All it needs to do is catalogue apps and offer installer packages for download which is not that complicated, but Windows 8's app store uses separate infrastructure from Windows 10's app store.

      Microsoft once again sticking a lick of paint on everything so you think it's unified but every once in a while something like this happens so you know it isn't.

  5. Stratman

    I have a Windows 8 phone which I use for well, er, making phone calls. As an added bonus it also picks up my emails when I'm out and about. Until it stops doing either I'll carry on using it as it fulfils my phone needs.

    It even has a replaceable battery.

    1. Anonymous Coward
      Anonymous Coward

      >It even has a replaceable battery.

      A pity it doesn't have a replaceable OS.

  6. Alan Bourke

    I had a Windows Phone.

    As an OS it was not bad, especially if you tied it to a wider Windows ecosystem and you didn't mind a Microsoft version of the Apple walled garden approach.

    The problem was with apps of course. The Facebooks et al were there, if grudgingly updated at a quarter of the frequency of the iOS\Android equivalents. The killer for me was the lack of 'second tier' apps - your local transport company or energy provider, or college. They all have iOS\Android apps, why would they bother their holes getting stuff rewritten a third time for a platform with a tiny market share?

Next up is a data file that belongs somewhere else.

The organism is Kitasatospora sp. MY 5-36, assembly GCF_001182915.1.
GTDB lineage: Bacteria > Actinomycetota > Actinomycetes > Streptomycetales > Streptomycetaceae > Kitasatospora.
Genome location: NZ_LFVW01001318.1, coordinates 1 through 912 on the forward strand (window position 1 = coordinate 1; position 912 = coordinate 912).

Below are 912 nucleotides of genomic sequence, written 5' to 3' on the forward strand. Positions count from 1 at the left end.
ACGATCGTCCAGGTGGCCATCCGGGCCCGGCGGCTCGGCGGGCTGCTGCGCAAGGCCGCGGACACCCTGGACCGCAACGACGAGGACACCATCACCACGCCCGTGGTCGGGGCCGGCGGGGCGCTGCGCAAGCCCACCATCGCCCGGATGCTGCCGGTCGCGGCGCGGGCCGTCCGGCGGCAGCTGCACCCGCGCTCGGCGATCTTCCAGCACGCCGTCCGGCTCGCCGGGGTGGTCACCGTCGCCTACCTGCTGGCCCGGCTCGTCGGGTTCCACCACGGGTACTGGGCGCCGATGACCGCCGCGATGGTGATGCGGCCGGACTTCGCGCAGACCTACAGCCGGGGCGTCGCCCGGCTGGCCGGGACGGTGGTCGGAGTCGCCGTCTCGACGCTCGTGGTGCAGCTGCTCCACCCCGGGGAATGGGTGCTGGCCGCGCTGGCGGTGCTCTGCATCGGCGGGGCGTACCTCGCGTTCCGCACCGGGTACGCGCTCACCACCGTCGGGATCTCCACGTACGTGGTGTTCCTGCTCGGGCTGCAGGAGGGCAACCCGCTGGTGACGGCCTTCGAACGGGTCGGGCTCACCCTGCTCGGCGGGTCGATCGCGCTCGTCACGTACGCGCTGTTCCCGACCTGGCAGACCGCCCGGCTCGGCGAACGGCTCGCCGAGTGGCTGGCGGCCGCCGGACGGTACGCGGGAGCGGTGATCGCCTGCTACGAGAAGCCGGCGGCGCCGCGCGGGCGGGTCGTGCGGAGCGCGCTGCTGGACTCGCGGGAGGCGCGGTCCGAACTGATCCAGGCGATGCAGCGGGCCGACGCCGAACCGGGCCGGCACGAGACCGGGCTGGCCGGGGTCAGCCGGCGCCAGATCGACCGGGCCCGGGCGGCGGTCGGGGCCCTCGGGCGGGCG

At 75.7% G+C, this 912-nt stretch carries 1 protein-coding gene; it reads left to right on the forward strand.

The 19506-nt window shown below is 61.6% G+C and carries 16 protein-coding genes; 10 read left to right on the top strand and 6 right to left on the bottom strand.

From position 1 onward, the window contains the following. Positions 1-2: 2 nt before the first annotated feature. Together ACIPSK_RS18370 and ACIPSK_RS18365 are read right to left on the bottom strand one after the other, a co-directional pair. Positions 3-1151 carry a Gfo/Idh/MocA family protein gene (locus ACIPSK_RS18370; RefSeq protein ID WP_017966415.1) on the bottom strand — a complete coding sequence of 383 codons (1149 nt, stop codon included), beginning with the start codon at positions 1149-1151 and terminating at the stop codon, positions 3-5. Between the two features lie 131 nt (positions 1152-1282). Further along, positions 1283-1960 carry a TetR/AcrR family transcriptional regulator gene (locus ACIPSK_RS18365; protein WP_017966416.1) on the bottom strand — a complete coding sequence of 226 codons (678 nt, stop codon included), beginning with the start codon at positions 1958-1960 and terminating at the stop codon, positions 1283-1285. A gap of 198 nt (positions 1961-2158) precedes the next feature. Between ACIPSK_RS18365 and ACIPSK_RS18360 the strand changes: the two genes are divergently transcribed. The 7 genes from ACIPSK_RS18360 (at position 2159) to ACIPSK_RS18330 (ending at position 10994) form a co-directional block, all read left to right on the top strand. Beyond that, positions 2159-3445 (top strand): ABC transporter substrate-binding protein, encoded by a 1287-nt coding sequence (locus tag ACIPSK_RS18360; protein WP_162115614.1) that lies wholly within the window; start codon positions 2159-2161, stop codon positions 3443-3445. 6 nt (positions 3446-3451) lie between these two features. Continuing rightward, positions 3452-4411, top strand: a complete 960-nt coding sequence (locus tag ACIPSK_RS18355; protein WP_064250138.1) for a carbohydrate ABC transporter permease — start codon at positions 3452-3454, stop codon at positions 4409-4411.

7. JeffyPoooh Silver badge
    Pint

    I use my Windows phone almost every day...

    My $30 Windows phone sits there, resting on the bedside table. When its screen suddenly lights up, then I know that somebody has sent me a message on FB. So I reach over and pick-up my Android phone to see what's going on...

    I also use my Blackberry Playbook all the time too. When I hear a faint 'bing' from the Playbook, then I know that somebody has sent me an email. So I reach over and pick-up my Android phone...

    My original Apple iPad is used exclusively to watch QI episodes on YouTube. It's perfect for the purpose.

    Old iPhone -> locating other family members, using its Find iPhone facility, as and when required.

    Etc.

  8. knarf

    So you bought APPs paid good money.....

    But can no longer reinstall them, so do you get a refund then ?

  9. 89724102172714182892114I7551670349743096734346773478647892349863592355648544996312855148587659264921

    Such a pity Microsoft can't be bothered to innovate. PDAs running Windows Mobile with a CF GSM plug in module were precursors to the iPhone.